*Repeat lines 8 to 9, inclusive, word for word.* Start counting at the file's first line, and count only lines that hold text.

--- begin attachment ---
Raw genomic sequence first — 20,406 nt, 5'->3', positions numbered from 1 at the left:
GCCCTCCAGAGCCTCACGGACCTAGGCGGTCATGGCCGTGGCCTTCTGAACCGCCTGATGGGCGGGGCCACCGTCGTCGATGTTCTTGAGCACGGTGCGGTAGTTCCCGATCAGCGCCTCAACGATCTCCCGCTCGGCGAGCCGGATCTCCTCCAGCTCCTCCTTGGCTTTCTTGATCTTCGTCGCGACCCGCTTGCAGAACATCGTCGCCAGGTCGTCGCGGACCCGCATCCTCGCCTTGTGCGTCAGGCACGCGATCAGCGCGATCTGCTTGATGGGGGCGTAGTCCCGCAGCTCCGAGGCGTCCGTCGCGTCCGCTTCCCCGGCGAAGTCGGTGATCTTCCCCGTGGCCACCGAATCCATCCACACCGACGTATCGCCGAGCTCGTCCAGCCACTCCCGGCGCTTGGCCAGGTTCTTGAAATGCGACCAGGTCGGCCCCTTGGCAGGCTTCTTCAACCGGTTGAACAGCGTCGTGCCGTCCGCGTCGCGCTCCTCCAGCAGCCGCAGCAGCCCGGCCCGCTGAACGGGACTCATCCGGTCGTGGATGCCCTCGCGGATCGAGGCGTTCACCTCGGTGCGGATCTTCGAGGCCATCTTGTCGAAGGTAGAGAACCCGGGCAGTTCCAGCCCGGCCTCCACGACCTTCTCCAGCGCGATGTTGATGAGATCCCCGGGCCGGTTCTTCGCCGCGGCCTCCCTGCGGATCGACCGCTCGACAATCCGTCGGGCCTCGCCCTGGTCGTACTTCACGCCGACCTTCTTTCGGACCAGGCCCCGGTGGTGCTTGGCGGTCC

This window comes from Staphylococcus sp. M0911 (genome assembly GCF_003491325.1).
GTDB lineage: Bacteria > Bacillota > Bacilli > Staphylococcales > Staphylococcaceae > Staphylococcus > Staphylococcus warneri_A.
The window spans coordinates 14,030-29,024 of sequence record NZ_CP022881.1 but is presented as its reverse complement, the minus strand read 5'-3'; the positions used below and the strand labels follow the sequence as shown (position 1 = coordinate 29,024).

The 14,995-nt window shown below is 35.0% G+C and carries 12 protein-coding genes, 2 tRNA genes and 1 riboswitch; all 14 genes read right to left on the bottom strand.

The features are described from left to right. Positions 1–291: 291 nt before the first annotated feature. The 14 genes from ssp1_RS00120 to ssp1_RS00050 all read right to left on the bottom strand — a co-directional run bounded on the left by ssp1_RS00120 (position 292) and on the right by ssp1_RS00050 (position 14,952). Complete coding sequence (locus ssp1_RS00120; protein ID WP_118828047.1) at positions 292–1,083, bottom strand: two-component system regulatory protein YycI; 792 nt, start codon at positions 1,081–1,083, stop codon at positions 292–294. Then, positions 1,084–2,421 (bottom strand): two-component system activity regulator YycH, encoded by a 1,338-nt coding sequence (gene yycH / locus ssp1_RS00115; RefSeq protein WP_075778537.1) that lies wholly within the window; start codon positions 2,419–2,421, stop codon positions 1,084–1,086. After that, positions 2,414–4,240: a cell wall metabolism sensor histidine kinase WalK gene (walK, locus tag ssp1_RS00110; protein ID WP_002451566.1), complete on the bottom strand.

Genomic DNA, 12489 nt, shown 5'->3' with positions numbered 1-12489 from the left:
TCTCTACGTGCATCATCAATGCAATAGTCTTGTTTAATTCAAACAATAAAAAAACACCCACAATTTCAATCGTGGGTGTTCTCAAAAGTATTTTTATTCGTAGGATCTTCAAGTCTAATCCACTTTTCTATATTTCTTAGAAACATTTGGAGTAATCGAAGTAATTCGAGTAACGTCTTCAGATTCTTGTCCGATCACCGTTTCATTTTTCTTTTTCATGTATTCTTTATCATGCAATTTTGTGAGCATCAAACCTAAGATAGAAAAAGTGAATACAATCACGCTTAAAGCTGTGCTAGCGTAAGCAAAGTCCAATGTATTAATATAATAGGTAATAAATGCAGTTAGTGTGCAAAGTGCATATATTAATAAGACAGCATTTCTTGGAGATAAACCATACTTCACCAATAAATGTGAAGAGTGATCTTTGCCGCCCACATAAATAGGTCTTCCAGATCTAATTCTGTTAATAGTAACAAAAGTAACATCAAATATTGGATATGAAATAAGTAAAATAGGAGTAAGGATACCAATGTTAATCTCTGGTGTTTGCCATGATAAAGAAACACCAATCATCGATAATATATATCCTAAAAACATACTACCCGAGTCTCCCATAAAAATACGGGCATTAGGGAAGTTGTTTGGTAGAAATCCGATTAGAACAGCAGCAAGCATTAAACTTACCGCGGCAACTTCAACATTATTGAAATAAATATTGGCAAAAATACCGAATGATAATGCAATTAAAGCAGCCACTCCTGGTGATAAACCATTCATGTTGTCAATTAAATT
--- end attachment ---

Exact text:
Genomic DNA, 12489 nt, shown 5'->3' with positions numbered 1-12489 from the left:
TCTCTACGTGCATCATCAATGCAATAGTCTTGTTTAATTCAAACAATAAAAAAACACCCACAATTTCAATCGTGGGTGTTCTCAAAAGTATTTTTATTCGTAGGATCTTCAAGTCTAATCCACTTTTCTATATTTCTTAGAAACATTTGGAGTAATCGAAGTAATTCGAGTAACGTCTTCAGATTCTTGTCCGATCACCGTTTCATTTTTCTTTTTCATGTATTCTTTATCATGCAATTTTGTGAGCATCAAACCTAAGATAGAAAAAGTGAATACAATCACGCTTAAAGCTGTGCTAGCGTAAGCAAAGTCCAATGTATTAATATAATAGGTAATAAATGCAGTTAGTGTGCAAAGTGCATATATTAATAAGACAGCATTTCTTGGAGATAAACCATACTTCACCAATAAATGTGAAGAGTGATCTTTGCCGCCCACATAAATAGGTCTTCCAGATCTAATTCTGTTAATAGTAACAAAAGTAACATCAAATATTGGATATGAAATAAGTAAAATAGGAGTAAGGATACCAATGTTAATCTCTGGTGTTTGCCATGATAAAGAAACACCAATCATCGATAATATATATCCTAAAAACATACTACCCGAGTCTCCCATAAAAATACGGGCATTAGGGAAGTTGTTTGGTAGAAATCCGATTAGAACAGCAGCAAGCATTAAACTTACCGCGGCAACTTCAACATTATTGAAATAAATATTGGCAAAAATACCGAATGATAATGCAATTAAAGCAGCCACTCCTGGTGATAAACCATTCATGTTGTCAATTAAATT